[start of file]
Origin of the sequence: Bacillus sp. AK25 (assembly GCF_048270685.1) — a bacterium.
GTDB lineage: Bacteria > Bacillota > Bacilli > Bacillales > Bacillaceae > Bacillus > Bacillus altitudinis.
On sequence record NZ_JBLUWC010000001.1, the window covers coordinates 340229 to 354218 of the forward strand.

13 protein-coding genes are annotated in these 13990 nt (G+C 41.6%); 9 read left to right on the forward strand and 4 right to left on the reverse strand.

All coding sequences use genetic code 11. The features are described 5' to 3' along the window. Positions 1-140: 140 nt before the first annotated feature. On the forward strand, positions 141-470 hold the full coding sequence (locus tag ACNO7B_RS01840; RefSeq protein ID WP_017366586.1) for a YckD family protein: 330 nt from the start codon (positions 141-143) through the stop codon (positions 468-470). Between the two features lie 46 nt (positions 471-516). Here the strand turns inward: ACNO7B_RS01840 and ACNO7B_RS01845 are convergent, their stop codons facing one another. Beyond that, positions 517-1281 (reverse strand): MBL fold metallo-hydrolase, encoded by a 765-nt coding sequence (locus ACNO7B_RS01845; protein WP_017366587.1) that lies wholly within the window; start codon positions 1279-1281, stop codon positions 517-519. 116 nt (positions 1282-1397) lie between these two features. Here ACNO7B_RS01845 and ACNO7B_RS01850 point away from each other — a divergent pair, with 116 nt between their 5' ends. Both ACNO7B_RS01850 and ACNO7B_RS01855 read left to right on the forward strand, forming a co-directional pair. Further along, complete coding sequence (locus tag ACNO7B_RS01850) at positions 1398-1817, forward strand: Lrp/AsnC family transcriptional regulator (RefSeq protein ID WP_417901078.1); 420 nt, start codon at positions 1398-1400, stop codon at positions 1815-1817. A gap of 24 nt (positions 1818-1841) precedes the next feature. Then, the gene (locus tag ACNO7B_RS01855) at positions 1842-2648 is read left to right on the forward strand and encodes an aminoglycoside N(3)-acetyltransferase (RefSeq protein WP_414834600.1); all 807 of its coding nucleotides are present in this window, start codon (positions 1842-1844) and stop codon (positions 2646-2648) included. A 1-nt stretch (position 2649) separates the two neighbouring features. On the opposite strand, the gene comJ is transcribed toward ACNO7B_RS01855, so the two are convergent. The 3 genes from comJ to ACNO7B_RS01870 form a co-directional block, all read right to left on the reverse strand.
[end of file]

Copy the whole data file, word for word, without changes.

Origin of the sequence: Bacillus sp. AK25 (assembly GCF_048270685.1) — a bacterium.
GTDB lineage: Bacteria > Bacillota > Bacilli > Bacillales > Bacillaceae > Bacillus > Bacillus altitudinis.
On sequence record NZ_JBLUWC010000001.1, the window covers coordinates 340229 to 354218 of the forward strand.

13 protein-coding genes are annotated in these 13990 nt (G+C 41.6%); 9 read left to right on the forward strand and 4 right to left on the reverse strand.

All coding sequences use genetic code 11. The features are described 5' to 3' along the window. Positions 1-140: 140 nt before the first annotated feature. On the forward strand, positions 141-470 hold the full coding sequence (locus tag ACNO7B_RS01840; RefSeq protein ID WP_017366586.1) for a YckD family protein: 330 nt from the start codon (positions 141-143) through the stop codon (positions 468-470). Between the two features lie 46 nt (positions 471-516). Here the strand turns inward: ACNO7B_RS01840 and ACNO7B_RS01845 are convergent, their stop codons facing one another. Beyond that, positions 517-1281 (reverse strand): MBL fold metallo-hydrolase, encoded by a 765-nt coding sequence (locus ACNO7B_RS01845; protein WP_017366587.1) that lies wholly within the window; start codon positions 1279-1281, stop codon positions 517-519. 116 nt (positions 1282-1397) lie between these two features. Here ACNO7B_RS01845 and ACNO7B_RS01850 point away from each other — a divergent pair, with 116 nt between their 5' ends. Both ACNO7B_RS01850 and ACNO7B_RS01855 read left to right on the forward strand, forming a co-directional pair. Further along, complete coding sequence (locus tag ACNO7B_RS01850) at positions 1398-1817, forward strand: Lrp/AsnC family transcriptional regulator (RefSeq protein ID WP_417901078.1); 420 nt, start codon at positions 1398-1400, stop codon at positions 1815-1817. A gap of 24 nt (positions 1818-1841) precedes the next feature. Then, the gene (locus tag ACNO7B_RS01855) at positions 1842-2648 is read left to right on the forward strand and encodes an aminoglycoside N(3)-acetyltransferase (RefSeq protein WP_414834600.1); all 807 of its coding nucleotides are present in this window, start codon (positions 1842-1844) and stop codon (positions 2646-2648) included. A 1-nt stretch (position 2649) separates the two neighbouring features. On the opposite strand, the gene comJ is transcribed toward ACNO7B_RS01855, so the two are convergent. The 3 genes from comJ to ACNO7B_RS01870 form a co-directional block, all read right to left on the reverse strand.